02 June 2014

Russia and CIS: prenuptial and postnuptial agreements to be binding in England

In February 2014 the Law Commission of England and Wales published their proposals for the law on Qualifying Nuptial Agreements (QNAs), together with a draft Bill, to be put before Parliament at some point in the future.

For the first time in English legal history, prenuptial and postnuptial agreements will be absolutely binding. It is not yet clear when the new law will come into force and as yet the Government have not indicated whether they will endorse the proposals. In reality, the new law is unlikely to be brought before Parliament for another 1-2 years and therefore is unlikely to be in force for 3 years or so.

For Russian and CIS clients, it will be a great attraction to have a prenuptial and postnuptial agreement which is absolutely binding in England. At present the law is set out in our Supreme Court case of Radmacher v Granatino which makes clear that prenuptial agreements are not binding, and the same test applies for postnuptial agreemets. However, the Radmacher test has helped to place greater weight on prenuptial agreements. If a prenuptial agreement is procedurally fair, and the terms are not unfair in the eyes of the Judge at the date of the divorce, then the couple will be held to the terms of the Agreement.

As a result of the Radmacher test, many foreign Agreements, including marriage contracts electing separation of assets, have carried significant weight on divorce in England.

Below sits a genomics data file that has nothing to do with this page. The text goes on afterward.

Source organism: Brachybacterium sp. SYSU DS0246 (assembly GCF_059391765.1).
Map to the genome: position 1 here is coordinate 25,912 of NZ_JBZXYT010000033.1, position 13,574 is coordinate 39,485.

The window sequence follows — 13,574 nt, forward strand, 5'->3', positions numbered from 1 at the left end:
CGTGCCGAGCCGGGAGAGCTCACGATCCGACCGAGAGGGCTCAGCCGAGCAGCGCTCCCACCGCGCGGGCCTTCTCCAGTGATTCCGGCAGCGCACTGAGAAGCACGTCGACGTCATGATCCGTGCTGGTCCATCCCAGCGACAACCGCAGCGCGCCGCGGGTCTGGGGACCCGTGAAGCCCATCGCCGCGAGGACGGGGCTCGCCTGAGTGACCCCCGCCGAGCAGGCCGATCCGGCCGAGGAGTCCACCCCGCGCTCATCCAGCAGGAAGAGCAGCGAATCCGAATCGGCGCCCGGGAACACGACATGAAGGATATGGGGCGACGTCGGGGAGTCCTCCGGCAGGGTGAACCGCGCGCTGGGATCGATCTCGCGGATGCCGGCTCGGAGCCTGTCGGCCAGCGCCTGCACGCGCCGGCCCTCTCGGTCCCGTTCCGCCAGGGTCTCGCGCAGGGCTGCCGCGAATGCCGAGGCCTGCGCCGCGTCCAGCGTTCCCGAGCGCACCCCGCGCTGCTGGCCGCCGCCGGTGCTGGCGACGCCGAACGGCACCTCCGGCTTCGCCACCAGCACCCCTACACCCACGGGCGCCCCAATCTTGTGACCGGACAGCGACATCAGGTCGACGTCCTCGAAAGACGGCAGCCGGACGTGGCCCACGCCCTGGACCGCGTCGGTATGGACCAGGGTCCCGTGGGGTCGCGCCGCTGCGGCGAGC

For international couples, the problem with the new proposals and draft Bill is three-fold. The first is that the draft Bill says that the new law will only apply to Agreements entered into after the date on which the law comes into force. The second is that to satisfy the necessary criteria to be a Qualifying Nuptial Agreement, there has to have been advice from an English lawyer as to the effect of the Agreement under English law. The third is that the criteria required generally for the Agreement to be a Qualifying Nuptial Agreement are onerous. Detailed disclosure has to be given and the Report suggests that where a person is a beneficiary under a trust, then a copy of the trust deed and trust accounts will need to be disclosed. There is an absolute 28 day rule; the Agreement must be entered into 28 days before the wedding.

Moreover the Report specifically states that if a foreign couple move to England then it will be necessary for them to enter into an English law postnuptial agreement if they want to have an Agreement which is a Qualifying Nuptial Agreement and so is binding. If they only want to retain their foreign law prenuptial agreement or marriage contract then that will still be subject to the Radmacher test. In practice this would mean entering into an English law postnuptial agreement prior to the couple arriving in England, otherwise as soon as they arrive in England, the economically weaker spouse could file for a divorce with no binding prenuptial agreement in force.

This creates a dilemma for couples getting married now. If they believe that they may come to live in England then a foreign law agreement which they enter into now will not count as a Qualifying Nuptial Agreement. When they come to this country they will then need to enter into an English law postnuptial agreement. Nonetheless it is better to enter into a foreign law agreement now, prior to marriage and at least have some protection against claims on divorce under the Radmacher test.

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